Unit 3
Derived Cash Flow Statements
Derived Cash Flow Statement
Typical accounting systems work on an “accruals” rather than a “cash” basis
For example, reven...
Derived Cash Flow Statement
Typical accounting systems work on an “accruals” rather than a “cash” basis
For example, reven...
Derived Cash Flow Statement
Start End of year
Fixed assets 1,000 1,500
Debtors (receivables) 500 425
Stocks (inventories) ...
Derived Cash Flow Statement
Start End of year
Fixed assets 1,000 1,500
Debtors (receivables) 500 425
Stocks (inventories) ...
Derived Cash Flow Statement
Start End of year
Fixed assets 1,000 1,500
Debtors (receivables) 500 425
Stocks (inventories) ...
Derived Cash Flow Statement
Start End of year
Cash 25 75
Fixed assets (1,000) (1,500)
Debtors (receivables) ( 500) (425)
S...
Derived Cash Flow Statement
Start End of year
Cash 25 75
Fixed assets (1,000) (1,500)
Debtors (receivables) ( 500) (425)
S...
Derived Cash Flow
We will need some extra information (this is all on the sheet posted to the TGF)
1 Summarised profit and...
Derived Cash Flow
Opening cash balance 25
Closing cash balance 75
Cash inflow for the year 50
Lets start with the easy
bit...
Operating profit
By convention we start with the operating profit.
This is £5,250.
But we know that some of the items were...
Operating profit
By convention we start with the operating profit.
This is £5,250.
But we know that some of the items were...
Derived Cash Flow
Opening cash balance 25
Closing cash balance 75
Cash inflow for the year 50
Adjusted operating profit 5,...
Working capital movements
Next we calculate the cash flow effects of the movements in working capital.
The working capital...
Working capital movements
Start End
Debtors (receivables) 500 425
Some of the debtors have been written off. So we know th...
Working capital movements
Start End
Debtors (receivables) 500 425
Some of the debtors have been written off. So we know th...
Working capital movements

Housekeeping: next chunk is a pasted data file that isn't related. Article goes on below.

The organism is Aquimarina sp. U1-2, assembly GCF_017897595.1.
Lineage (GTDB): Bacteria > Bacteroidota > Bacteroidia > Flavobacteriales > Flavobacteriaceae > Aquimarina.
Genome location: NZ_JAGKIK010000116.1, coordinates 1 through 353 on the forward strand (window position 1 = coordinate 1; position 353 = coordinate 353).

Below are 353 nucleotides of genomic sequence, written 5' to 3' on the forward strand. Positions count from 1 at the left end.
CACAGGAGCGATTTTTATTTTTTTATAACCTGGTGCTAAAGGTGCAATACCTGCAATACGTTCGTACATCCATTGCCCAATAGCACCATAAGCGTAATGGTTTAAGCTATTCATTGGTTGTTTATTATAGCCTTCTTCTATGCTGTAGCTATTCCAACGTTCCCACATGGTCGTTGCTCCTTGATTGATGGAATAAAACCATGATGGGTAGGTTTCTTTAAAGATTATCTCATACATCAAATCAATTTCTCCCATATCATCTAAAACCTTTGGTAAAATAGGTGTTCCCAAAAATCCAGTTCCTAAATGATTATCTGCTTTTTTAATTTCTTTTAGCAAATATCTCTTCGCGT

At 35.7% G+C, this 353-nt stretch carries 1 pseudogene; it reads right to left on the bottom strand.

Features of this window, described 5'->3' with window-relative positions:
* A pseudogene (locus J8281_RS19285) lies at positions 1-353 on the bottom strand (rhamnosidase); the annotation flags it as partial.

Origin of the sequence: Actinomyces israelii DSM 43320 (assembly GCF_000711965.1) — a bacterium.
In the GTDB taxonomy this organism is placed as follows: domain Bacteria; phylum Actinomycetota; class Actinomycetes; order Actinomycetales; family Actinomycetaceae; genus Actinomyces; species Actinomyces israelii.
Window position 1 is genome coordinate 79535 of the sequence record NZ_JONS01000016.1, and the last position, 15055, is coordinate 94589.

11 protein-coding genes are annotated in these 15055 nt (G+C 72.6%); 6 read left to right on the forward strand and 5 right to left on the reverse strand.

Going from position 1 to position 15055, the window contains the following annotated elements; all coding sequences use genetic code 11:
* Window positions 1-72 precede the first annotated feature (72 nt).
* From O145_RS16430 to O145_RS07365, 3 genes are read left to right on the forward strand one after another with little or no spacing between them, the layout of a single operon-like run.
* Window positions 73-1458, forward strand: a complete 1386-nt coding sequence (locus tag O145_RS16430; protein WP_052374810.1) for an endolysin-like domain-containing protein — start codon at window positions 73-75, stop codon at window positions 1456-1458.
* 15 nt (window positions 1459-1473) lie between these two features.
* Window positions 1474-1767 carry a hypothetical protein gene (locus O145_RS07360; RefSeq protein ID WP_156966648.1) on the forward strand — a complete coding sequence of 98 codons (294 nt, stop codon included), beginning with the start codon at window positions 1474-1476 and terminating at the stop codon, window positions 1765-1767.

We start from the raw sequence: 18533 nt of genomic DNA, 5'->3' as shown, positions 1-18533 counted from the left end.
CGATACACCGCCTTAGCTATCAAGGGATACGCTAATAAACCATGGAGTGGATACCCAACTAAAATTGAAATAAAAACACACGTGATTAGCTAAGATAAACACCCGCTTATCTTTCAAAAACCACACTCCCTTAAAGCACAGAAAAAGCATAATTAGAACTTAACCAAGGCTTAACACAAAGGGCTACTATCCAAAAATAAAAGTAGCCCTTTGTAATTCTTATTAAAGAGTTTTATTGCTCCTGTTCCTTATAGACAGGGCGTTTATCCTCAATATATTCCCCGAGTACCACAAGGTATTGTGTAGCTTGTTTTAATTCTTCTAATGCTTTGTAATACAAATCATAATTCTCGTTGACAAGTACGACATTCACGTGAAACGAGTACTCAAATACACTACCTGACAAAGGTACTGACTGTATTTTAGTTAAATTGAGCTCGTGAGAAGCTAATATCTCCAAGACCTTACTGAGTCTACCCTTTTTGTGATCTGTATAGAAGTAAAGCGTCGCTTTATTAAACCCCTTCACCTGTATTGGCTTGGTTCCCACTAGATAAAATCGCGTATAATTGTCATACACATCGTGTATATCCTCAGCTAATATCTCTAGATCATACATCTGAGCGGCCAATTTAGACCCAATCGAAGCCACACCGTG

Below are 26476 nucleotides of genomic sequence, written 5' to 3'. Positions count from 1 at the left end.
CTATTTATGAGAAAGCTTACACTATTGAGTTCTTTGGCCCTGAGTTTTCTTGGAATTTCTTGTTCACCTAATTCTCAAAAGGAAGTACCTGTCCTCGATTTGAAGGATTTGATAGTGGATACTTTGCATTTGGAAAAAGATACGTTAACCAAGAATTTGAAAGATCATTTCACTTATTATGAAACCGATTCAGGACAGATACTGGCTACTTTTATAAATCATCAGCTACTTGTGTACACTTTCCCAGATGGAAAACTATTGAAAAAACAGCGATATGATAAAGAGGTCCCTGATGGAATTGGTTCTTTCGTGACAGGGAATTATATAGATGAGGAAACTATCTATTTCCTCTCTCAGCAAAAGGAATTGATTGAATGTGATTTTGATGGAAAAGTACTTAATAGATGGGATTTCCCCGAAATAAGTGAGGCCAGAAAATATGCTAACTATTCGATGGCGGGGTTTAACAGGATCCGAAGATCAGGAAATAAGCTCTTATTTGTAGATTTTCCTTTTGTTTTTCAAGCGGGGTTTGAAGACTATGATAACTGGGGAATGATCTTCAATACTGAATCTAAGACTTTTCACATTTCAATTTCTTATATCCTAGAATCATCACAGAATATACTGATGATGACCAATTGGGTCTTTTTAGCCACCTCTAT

Start End
Debtors (receivables) 500 425
Some of the debtors have been written off. So we know th...
Working capital movements
Start End
Stocks (inventories) 300 325
Other current assets 100 125
Creditors (payables)<12m (35...
Working capital movements
Start End
Stocks (inventories) 300 325
Other current assets 100 125
Creditors (payables)<12m (35...
Working capital movements
Start End
Stocks (inventories) 300 325
Other current assets 100 125
Creditors (payables)<12m (35...
Working capital movement
Start End of year Movement
Debtors (receivables) 500 425 50-100 = -25
Stocks (inventories) 300 32...
Derived Cash Flow
Opening cash balance 25
Closing cash balance 75
Cash inflow for the year 50
Adjusted operating profit 5,...
Fixed Assets movement
Let us now look at other movements on the balance sheet.
Start End of year
Fixed assets 1,000 1,500
...
Fixed Assets movement
Let us now look at other movements on the balance sheet.
Start End of year
Fixed assets 1,000 1,500
...
Fixed Assets movement
Let us now look at other movements on the balance sheet.
Start End of year
Fixed assets 1,000 1,500
...
Derived cash flow, so far
Opening cash balance 25
Closing cash balance 75
Cash inflow for the year 50
Adjusted operating p...
Borrowings and share capital
The next item on the balance sheet to explain is the movement in borrowings.
Start End
Borrow...
Borrowings and share capital
The next item on the balance sheet to explain is the movement in borrowings.
Start End
Borrow...
Derived cash flow, so far
Opening cash balance 25
Closing cash balance 75
Cash inflow for the year 50
Adjusted operating p...
Retained profits
Next is the movement in retained profits.
Start End
Retained profits 325 500